Are Students Really Getting Stupider?

April 16, 2010

I was most proximally motivated to write this after stumbling on two of Thomas H. Benton’s essays—On Stupidity Part 1 and Part 2 —when looking for a link for him in my last post, though his articles are certainly not the only impetus.  I don’t know if I go a single day in academia without encountering people complaining that Students Are Getting Stupider.

Are college students really getting stupider?  Since when?  Compared to what?

The short answer: yes, but it may look worse than it is depending on your point of view.  And it’s not for the reasons that you may think.

Three Reasons

Long answer:  there are at least three reasons that it may seem like students are getting dumber, especially from the perspective of those whose job it is to educate them.

1) It only seems that way because of estimation errors.

Humans are incredibly bad at estimating pretty much anything.  Barring any hard data on how smart students “used to be,” we estimate.  And what do we use to estimate?  Our own experiences, which are highly colored—especially if the “we” in question are college professors (and professors-in-training).


As of 2008, 55% of all US citizens over 25 have had at least some college education—that is, over half the population is or was at one time a college student.  At the same time, only 2.7% has attained a doctorate—this includes JDs, MDs, etc.; a little less than half of those are PhDs.  Moreover, as our good friend Dr. Benton himself would point out, most of those holding PhDs do not end up being tenure-track college professors for the simple reason that there are not enough of those jobs to go around to all of those who train for them.  So professors who are looking around at their students and wondering if they’re dumber than students were in “their day” are those who have managed to claw their way to the top of the pyramid scheme of academia.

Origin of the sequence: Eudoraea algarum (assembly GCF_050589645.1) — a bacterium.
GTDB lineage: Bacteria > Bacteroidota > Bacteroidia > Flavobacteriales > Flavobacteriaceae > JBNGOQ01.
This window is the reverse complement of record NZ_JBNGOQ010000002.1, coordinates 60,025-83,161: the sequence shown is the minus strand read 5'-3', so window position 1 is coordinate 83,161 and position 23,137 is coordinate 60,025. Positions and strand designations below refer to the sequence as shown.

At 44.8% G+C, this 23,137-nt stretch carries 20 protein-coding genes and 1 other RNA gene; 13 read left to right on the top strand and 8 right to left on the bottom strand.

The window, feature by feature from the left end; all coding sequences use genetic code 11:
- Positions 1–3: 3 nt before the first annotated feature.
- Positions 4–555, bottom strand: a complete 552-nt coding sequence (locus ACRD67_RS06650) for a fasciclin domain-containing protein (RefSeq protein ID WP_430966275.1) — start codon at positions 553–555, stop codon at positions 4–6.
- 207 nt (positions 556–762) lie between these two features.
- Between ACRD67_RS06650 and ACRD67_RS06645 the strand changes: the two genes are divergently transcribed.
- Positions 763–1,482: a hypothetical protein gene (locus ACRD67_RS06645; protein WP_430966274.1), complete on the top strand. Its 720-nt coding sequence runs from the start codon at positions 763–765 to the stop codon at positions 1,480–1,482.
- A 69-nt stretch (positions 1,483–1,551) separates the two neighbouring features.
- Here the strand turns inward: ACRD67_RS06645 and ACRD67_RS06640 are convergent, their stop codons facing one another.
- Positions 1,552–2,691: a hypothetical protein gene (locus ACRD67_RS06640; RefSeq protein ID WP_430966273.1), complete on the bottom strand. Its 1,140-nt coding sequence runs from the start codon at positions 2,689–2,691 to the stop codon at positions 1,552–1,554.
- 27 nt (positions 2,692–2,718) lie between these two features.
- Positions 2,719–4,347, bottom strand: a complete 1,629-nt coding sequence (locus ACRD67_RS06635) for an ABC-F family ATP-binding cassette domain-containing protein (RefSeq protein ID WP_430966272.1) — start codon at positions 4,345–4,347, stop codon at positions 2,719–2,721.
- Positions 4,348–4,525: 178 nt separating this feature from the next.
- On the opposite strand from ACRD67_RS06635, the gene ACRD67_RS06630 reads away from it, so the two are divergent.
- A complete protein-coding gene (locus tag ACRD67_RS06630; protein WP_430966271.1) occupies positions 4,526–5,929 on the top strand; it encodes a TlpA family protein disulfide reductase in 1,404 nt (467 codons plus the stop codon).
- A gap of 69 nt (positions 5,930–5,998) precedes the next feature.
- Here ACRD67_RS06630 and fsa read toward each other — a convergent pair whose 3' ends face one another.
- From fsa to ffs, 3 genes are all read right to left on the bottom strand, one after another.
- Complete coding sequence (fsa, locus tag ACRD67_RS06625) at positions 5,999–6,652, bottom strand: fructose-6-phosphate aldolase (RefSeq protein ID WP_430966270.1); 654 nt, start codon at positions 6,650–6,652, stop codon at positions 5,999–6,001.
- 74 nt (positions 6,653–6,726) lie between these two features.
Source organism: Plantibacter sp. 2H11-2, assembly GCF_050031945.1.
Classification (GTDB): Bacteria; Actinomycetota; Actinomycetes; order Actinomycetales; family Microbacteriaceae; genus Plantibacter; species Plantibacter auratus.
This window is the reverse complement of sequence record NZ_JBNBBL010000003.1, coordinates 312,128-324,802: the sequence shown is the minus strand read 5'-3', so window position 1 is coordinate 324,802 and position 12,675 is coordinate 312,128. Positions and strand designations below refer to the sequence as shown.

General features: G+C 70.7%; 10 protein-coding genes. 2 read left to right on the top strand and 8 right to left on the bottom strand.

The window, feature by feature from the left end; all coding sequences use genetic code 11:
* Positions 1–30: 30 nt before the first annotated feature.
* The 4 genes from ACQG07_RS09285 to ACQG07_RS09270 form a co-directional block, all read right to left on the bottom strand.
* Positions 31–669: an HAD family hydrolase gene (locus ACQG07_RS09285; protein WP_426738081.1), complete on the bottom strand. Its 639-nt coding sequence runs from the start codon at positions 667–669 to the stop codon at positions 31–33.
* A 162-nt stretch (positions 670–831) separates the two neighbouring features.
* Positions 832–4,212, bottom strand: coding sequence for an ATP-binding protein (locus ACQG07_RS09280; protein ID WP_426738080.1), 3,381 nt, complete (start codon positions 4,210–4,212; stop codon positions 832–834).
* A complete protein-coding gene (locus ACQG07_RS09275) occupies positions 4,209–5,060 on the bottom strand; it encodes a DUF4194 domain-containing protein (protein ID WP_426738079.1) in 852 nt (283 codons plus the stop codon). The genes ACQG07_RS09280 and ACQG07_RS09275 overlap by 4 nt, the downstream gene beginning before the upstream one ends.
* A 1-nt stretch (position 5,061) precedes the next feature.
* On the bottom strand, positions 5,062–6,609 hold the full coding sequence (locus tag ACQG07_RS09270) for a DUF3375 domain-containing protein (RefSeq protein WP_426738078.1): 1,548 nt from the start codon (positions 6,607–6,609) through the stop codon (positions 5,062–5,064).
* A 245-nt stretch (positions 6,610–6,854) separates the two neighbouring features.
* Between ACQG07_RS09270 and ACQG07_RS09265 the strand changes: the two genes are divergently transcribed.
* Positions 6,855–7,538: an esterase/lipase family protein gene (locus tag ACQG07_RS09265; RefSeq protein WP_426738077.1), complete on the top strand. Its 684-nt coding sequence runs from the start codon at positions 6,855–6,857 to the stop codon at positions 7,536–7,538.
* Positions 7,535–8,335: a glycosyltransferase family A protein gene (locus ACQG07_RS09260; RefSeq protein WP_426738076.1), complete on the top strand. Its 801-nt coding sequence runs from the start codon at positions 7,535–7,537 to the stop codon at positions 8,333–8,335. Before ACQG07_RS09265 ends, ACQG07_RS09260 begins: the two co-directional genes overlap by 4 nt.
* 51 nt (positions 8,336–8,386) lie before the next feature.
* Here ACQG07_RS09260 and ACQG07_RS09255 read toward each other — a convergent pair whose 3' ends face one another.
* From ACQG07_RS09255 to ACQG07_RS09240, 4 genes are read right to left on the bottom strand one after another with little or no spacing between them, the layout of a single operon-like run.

Now, while I acknowledge that the people at the top of this pyramid aren’t necessarily the most intelligent people in the population—after all, I have kind of disingenuously avoided defining “smart” thus far, and really anyone who avoids grad school should be commended on their common sense—nonetheless these are people who are smart in the way that academia rewards, and have made it through multiple, successively more selective filtering processes to get where they are today.  So, at least in the ways that they tend to value, professors are in the “smartest” ~3% of the population.  Moreover, they have spent years and years interacting most closely with others in the upper levels of the pyramid.  The older people they know—other faculty, their friends (who are likely to be highly educated or at least intelligent as well), graduate students—are all really smart.  Thus, their “data” for how things “used to be”—their own experiences—suffer from a heavy selection bias; consequently their estimations for how smart college kids were in their time will be skewed toward the “smarter” end of the spectrum, making today’s kids look “dumber” by comparison.  That is, even if the average college kid (or average teenager, or whatever we want to get up-in-arms about) were no different than 10, 20, 40 years ago, the smarter and more academically-insulated the person is who is doing the estimating, the more likely s/he is to be biased in estimating the past.